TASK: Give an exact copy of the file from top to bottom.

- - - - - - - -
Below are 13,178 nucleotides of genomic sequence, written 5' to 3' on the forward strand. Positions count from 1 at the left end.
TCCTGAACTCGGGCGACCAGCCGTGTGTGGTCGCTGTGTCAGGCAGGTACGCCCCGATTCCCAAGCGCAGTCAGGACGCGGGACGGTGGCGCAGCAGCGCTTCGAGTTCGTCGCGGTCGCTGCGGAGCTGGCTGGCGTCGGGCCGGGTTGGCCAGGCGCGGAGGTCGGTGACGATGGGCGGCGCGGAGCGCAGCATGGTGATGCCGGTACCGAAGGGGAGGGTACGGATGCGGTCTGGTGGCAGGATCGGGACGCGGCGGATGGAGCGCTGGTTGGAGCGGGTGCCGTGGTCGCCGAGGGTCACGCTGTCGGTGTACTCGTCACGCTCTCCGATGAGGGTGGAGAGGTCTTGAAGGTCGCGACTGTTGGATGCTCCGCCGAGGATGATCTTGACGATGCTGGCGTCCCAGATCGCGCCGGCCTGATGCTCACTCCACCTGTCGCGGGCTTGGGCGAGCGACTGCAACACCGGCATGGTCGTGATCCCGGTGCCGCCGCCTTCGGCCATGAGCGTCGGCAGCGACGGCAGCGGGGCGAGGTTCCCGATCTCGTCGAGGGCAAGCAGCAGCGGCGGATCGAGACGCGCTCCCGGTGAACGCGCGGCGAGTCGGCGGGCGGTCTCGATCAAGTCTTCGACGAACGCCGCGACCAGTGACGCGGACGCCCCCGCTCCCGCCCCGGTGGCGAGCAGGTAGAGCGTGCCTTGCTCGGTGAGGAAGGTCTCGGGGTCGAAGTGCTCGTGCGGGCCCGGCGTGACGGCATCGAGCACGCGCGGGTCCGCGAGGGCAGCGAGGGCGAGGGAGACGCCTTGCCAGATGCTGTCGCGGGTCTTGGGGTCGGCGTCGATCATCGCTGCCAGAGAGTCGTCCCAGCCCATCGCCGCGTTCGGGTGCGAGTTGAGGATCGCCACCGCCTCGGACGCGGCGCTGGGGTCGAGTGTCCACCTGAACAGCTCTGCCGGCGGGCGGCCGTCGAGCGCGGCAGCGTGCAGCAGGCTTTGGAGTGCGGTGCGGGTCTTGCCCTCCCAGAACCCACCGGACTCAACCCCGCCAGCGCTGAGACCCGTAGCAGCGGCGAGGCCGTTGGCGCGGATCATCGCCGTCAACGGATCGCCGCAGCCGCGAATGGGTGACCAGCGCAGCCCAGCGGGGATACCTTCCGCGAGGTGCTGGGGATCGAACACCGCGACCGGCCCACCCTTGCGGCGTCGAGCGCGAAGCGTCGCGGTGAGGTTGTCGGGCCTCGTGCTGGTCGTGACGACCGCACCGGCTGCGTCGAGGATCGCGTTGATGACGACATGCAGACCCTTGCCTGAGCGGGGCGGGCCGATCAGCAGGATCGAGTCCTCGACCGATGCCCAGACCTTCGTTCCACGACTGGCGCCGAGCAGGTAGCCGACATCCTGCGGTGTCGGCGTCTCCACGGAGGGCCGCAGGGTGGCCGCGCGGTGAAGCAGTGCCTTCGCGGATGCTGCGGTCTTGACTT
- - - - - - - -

Below are 13,178 nucleotides of genomic sequence, written 5' to 3' on the forward strand. Positions count from 1 at the left end.
TCCTGAACTCGGGCGACCAGCCGTGTGTGGTCGCTGTGTCAGGCAGGTACGCCCCGATTCCCAAGCGCAGTCAGGACGCGGGACGGTGGCGCAGCAGCGCTTCGAGTTCGTCGCGGTCGCTGCGGAGCTGGCTGGCGTCGGGCCGGGTTGGCCAGGCGCGGAGGTCGGTGACGATGGGCGGCGCGGAGCGCAGCATGGTGATGCCGGTACCGAAGGGGAGGGTACGGATGCGGTCTGGTGGCAGGATCGGGACGCGGCGGATGGAGCGCTGGTTGGAGCGGGTGCCGTGGTCGCCGAGGGTCACGCTGTCGGTGTACTCGTCACGCTCTCCGATGAGGGTGGAGAGGTCTTGAAGGTCGCGACTGTTGGATGCTCCGCCGAGGATGATCTTGACGATGCTGGCGTCCCAGATCGCGCCGGCCTGATGCTCACTCCACCTGTCGCGGGCTTGGGCGAGCGACTGCAACACCGGCATGGTCGTGATCCCGGTGCCGCCGCCTTCGGCCATGAGCGTCGGCAGCGACGGCAGCGGGGCGAGGTTCCCGATCTCGTCGAGGGCAAGCAGCAGCGGCGGATCGAGACGCGCTCCCGGTGAACGCGCGGCGAGTCGGCGGGCGGTCTCGATCAAGTCTTCGACGAACGCCGCGACCAGTGACGCGGACGCCCCCGCTCCCGCCCCGGTGGCGAGCAGGTAGAGCGTGCCTTGCTCGGTGAGGAAGGTCTCGGGGTCGAAGTGCTCGTGCGGGCCCGGCGTGACGGCATCGAGCACGCGCGGGTCCGCGAGGGCAGCGAGGGCGAGGGAGACGCCTTGCCAGATGCTGTCGCGGGTCTTGGGGTCGGCGTCGATCATCGCTGCCAGAGAGTCGTCCCAGCCCATCGCCGCGTTCGGGTGCGAGTTGAGGATCGCCACCGCCTCGGACGCGGCGCTGGGGTCGAGTGTCCACCTGAACAGCTCTGCCGGCGGGCGGCCGTCGAGCGCGGCAGCGTGCAGCAGGCTTTGGAGTGCGGTGCGGGTCTTGCCCTCCCAGAACCCACCGGACTCAACCCCGCCAGCGCTGAGACCCGTAGCAGCGGCGAGGCCGTTGGCGCGGATCATCGCCGTCAACGGATCGCCGCAGCCGCGAATGGGTGACCAGCGCAGCCCAGCGGGGATACCTTCCGCGAGGTGCTGGGGATCGAACACCGCGACCGGCCCACCCTTGCGGCGTCGAGCGCGAAGCGTCGCGGTGAGGTTGTCGGGCCTCGTGCTGGTCGTGACGACCGCACCGGCTGCGTCGAGGATCGCGTTGATGACGACATGCAGACCCTTGCCTGAGCGGGGCGGGCCGATCAGCAGGATCGAGTCCTCGACCGATGCCCAGACCTTCGTTCCACGACTGGCGCCGAGCAGGTAGCCGACATCCTGCGGTGTCGGCGTCTCCACGGAGGGCCGCAGGGTGGCCGCGCGGTGAAGCAGTGCCTTCGCGGATGCTGCGGTCTTGACTT